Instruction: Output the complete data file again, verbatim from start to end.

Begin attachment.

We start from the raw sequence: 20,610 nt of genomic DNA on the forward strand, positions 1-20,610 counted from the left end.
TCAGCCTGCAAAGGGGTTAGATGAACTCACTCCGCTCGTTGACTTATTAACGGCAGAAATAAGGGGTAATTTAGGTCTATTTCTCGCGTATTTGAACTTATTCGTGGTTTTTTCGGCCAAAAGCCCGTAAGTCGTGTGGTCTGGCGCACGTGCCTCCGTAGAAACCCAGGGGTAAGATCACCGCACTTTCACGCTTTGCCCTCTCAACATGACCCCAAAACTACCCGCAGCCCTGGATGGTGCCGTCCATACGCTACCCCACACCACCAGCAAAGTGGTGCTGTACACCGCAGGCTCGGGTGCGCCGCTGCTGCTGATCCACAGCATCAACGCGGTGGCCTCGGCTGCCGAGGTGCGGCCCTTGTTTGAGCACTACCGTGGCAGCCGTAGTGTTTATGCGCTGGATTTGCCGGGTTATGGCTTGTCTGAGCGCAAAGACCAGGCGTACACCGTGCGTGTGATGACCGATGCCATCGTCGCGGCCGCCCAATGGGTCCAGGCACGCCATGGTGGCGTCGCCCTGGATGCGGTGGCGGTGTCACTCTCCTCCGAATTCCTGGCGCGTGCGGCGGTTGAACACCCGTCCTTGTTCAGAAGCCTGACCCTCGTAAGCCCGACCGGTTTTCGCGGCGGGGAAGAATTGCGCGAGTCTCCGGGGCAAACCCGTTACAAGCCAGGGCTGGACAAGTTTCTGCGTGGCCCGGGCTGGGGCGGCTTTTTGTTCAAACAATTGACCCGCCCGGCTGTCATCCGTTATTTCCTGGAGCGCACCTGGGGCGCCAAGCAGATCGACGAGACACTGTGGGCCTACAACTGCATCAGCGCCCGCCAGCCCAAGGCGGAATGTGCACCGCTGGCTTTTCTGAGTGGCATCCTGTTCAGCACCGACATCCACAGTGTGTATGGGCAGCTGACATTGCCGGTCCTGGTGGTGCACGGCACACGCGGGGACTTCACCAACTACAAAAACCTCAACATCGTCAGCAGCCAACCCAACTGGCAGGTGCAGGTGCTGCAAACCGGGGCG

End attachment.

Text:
We start from the raw sequence: 20,610 nt of genomic DNA on the forward strand, positions 1-20,610 counted from the left end.
TCAGCCTGCAAAGGGGTTAGATGAACTCACTCCGCTCGTTGACTTATTAACGGCAGAAATAAGGGGTAATTTAGGTCTATTTCTCGCGTATTTGAACTTATTCGTGGTTTTTTCGGCCAAAAGCCCGTAAGTCGTGTGGTCTGGCGCACGTGCCTCCGTAGAAACCCAGGGGTAAGATCACCGCACTTTCACGCTTTGCCCTCTCAACATGACCCCAAAACTACCCGCAGCCCTGGATGGTGCCGTCCATACGCTACCCCACACCACCAGCAAAGTGGTGCTGTACACCGCAGGCTCGGGTGCGCCGCTGCTGCTGATCCACAGCATCAACGCGGTGGCCTCGGCTGCCGAGGTGCGGCCCTTGTTTGAGCACTACCGTGGCAGCCGTAGTGTTTATGCGCTGGATTTGCCGGGTTATGGCTTGTCTGAGCGCAAAGACCAGGCGTACACCGTGCGTGTGATGACCGATGCCATCGTCGCGGCCGCCCAATGGGTCCAGGCACGCCATGGTGGCGTCGCCCTGGATGCGGTGGCGGTGTCACTCTCCTCCGAATTCCTGGCGCGTGCGGCGGTTGAACACCCGTCCTTGTTCAGAAGCCTGACCCTCGTAAGCCCGACCGGTTTTCGCGGCGGGGAAGAATTGCGCGAGTCTCCGGGGCAAACCCGTTACAAGCCAGGGCTGGACAAGTTTCTGCGTGGCCCGGGCTGGGGCGGCTTTTTGTTCAAACAATTGACCCGCCCGGCTGTCATCCGTTATTTCCTGGAGCGCACCTGGGGCGCCAAGCAGATCGACGAGACACTGTGGGCCTACAACTGCATCAGCGCCCGCCAGCCCAAGGCGGAATGTGCACCGCTGGCTTTTCTGAGTGGCATCCTGTTCAGCACCGACATCCACAGTGTGTATGGGCAGCTGACATTGCCGGTCCTGGTGGTGCACGGCACACGCGGGGACTTCACCAACTACAAAAACCTCAACATCGTCAGCAGCCAACCCAACTGGCAGGTGCAGGTGCTGCAAACCGGGGCG